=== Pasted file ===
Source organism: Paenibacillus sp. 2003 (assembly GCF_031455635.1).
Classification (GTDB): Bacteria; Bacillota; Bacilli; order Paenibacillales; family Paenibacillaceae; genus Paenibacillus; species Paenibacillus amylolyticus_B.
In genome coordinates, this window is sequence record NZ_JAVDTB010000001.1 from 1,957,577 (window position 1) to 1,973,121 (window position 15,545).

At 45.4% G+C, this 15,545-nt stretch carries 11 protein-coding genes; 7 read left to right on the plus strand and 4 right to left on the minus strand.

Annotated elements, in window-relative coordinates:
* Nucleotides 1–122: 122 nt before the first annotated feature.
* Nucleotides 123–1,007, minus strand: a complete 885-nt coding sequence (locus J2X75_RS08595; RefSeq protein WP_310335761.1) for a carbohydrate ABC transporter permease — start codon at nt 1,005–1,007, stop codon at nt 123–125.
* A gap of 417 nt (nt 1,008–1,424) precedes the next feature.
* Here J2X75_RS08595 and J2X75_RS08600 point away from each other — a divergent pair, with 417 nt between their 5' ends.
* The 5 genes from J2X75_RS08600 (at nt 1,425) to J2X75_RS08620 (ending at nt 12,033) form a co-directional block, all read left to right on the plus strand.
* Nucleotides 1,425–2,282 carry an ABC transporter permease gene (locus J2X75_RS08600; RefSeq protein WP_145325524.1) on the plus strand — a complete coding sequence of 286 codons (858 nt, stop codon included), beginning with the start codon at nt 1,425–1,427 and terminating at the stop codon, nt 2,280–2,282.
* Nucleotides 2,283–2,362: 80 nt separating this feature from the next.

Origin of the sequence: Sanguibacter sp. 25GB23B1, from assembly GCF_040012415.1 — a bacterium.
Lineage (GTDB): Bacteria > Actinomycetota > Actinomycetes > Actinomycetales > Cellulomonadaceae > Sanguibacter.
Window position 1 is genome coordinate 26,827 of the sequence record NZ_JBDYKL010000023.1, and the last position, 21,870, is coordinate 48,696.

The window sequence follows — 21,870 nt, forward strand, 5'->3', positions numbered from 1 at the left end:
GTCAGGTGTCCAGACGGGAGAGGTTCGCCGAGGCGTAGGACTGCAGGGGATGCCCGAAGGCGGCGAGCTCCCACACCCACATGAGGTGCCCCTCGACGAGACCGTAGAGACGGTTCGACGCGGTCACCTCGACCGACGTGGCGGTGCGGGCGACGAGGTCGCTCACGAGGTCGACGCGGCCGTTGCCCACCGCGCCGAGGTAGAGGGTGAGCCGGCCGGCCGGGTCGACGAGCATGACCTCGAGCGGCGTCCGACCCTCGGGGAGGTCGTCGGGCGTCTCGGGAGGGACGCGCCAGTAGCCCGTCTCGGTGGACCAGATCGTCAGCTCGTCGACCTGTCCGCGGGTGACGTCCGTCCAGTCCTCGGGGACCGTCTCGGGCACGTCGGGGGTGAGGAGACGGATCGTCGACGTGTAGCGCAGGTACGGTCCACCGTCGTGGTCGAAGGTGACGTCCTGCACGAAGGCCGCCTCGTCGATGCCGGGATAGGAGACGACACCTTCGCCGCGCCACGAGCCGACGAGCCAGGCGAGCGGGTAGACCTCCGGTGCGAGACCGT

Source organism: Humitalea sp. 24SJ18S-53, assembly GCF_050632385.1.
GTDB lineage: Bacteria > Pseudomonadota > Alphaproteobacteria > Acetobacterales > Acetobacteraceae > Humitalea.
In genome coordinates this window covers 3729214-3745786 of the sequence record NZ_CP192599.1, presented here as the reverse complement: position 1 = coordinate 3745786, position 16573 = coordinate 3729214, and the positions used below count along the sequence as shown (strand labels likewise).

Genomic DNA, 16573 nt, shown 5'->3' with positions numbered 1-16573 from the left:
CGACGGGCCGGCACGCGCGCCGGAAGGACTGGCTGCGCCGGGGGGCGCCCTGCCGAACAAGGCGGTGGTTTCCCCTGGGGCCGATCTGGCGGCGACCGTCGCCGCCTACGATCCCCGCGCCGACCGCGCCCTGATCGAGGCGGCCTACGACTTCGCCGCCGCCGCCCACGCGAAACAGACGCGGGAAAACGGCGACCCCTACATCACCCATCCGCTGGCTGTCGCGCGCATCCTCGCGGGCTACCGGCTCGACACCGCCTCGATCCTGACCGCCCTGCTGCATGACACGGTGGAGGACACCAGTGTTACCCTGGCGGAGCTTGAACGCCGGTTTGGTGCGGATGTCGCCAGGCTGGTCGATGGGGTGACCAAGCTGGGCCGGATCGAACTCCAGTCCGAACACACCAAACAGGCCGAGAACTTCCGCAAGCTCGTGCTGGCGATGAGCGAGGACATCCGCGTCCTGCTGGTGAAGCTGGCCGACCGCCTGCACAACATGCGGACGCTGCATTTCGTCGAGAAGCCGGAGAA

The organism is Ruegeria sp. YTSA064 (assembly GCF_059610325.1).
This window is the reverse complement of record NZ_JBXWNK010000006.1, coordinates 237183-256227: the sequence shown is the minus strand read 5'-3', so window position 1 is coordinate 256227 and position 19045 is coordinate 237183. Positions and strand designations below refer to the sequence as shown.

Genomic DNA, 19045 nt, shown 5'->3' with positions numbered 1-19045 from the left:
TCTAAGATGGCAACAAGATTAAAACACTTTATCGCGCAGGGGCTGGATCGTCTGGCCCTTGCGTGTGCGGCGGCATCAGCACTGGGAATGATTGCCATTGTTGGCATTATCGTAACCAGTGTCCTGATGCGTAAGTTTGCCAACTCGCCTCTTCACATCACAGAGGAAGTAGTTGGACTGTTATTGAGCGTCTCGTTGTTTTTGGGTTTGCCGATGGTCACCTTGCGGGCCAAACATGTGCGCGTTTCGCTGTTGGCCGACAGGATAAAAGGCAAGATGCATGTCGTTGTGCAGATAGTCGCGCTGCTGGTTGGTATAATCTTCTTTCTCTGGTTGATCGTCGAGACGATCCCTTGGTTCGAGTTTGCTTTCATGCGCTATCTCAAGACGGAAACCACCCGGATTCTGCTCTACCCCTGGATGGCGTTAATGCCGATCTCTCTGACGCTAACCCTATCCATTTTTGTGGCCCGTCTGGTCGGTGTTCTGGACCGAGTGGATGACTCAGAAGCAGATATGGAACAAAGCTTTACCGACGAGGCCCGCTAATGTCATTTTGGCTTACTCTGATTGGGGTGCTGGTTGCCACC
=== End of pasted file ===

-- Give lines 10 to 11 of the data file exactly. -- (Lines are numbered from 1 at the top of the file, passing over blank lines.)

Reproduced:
* The 5 genes from J2X75_RS08600 (at nt 1,425) to J2X75_RS08620 (ending at nt 12,033) form a co-directional block, all read left to right on the plus strand.
* Nucleotides 1,425–2,282 carry an ABC transporter permease gene (locus J2X75_RS08600; RefSeq protein WP_145325524.1) on the plus strand — a complete coding sequence of 286 codons (858 nt, stop codon included), beginning with the start codon at nt 1,425–1,427 and terminating at the stop codon, nt 2,280–2,282.